05 Sep, 2017

I have only recently learned that clouds too have names. Or rather, types. I am excited at this because if I am able to identify the clouds correctly, then I will have at least ten more and precise words for clouds. These are:


It happened at Chharwa Dam, a small reservoir about 8 km from Hazaribagh town. This dam was built by the DVC to supply water to the town, and though the demand for water has increased exponentially due to the growing urban population, the reservoir in itself has been a preferred destination for birders, photographers, and workers returning on cycles who pee with much satisfaction into the surrounding bushes.

I was with my cousin and it was about sunset. Since tourism hasn’t yet reached Hazaribagh, there is no infrastructure to enjoy the view. No gazebos, no benches. You sit where you want to. We decided to remain on foot. In front of us lay the water and in the sky were brilliant clouds. The sun played with them and tested the lens of my phone camera.

My cousin is about 6 foot tall and a pilot with the air force. In front of him, my 5’7’’ frame seems insignificant. He is not an avid speaker and our conversations are done either in silence or in the most basic utterances. But I think we understand each other, and that is beautiful.

As we walked around, he pointed to a specific cloud formation and said, “This kind of cloud is called cumulonimbus.” It was an impressive formation, which rose vertically in the sky. A swirling mass of another cloud went around it and the view was spectacular. It’s very picturesque, I thought. “It’s very dangerous... for flying,” my cousin remarked, almost as a correction. “It is where turbulence is created. Thunderstorms, etc. - we usually fly around it.”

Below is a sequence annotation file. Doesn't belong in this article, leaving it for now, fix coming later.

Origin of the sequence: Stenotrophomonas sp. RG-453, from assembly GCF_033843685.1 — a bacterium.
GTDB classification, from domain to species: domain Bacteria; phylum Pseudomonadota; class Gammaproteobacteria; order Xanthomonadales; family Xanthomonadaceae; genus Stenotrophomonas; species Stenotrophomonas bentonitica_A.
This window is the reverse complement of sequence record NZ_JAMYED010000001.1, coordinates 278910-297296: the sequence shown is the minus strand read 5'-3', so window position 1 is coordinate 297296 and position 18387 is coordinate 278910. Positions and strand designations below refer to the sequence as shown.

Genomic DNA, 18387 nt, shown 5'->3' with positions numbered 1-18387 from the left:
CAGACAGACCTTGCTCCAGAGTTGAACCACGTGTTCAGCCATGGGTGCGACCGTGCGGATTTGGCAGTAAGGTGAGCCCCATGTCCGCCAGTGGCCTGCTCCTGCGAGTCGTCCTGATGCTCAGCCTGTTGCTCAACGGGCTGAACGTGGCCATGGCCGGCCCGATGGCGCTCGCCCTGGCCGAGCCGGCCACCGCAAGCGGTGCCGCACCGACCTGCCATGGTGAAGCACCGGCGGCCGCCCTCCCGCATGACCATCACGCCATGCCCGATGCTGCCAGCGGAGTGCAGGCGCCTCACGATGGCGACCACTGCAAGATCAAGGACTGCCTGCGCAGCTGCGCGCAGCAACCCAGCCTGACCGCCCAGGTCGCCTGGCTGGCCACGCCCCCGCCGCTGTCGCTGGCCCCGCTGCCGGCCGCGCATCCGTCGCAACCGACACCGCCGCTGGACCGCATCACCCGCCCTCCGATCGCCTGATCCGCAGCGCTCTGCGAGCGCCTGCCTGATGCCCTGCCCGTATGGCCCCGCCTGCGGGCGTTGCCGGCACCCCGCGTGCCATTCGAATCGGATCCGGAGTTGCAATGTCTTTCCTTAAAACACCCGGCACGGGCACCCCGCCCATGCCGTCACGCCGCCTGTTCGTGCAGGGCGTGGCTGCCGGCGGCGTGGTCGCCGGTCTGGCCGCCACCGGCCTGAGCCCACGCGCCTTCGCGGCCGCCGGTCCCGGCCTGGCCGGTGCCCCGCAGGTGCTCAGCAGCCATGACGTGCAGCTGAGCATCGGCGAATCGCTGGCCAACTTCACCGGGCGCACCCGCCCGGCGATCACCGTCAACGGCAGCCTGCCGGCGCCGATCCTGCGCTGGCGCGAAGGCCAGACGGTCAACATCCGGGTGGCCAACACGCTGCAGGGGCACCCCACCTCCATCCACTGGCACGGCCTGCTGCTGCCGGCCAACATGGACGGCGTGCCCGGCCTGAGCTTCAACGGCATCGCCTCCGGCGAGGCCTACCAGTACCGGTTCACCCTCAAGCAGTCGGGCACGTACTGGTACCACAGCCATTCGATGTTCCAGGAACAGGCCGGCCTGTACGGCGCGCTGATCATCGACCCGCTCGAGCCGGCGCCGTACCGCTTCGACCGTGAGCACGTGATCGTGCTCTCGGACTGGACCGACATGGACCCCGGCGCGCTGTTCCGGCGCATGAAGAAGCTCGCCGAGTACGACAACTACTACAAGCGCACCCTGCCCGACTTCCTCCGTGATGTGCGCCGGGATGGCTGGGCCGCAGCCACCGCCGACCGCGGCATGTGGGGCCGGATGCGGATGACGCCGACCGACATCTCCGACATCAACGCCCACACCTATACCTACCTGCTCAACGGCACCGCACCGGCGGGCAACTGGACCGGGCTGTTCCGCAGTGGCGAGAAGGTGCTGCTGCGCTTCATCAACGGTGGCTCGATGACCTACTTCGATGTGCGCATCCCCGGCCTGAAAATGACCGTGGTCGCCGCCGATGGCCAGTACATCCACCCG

So that was that. Cumulonimbus. I had learned a new word and was briefly thankful that I was not a pilot.

The best time to view clouds in Hazaribagh is this time. The rains are over and still not over. The mornings begin sunny and the afternoons end dark. In the gaps are formed clouds, hanging low, white with a bit of black in their bases, their structure crisp against a pure blue sky. Most are cumulus clouds. Is the plural cumuli? Cumulus are the best to shoot. They exist with the sun in a friendship of taunts and the bright light turns the ground vivid.

Sometimes I see altocumulous too, but it could also be cirrocumulus - my skills here are limited and it will take me some practice to tell one cloud from the other. Today evening, I opened the balcony door to the most thick and commanding sight of a cumulonimbus. It was massive and appeared immensely close. The BSNL tower rose on the left and the giant cloud covered much of the sky.

Parakeets flew through its extent in the foreground.

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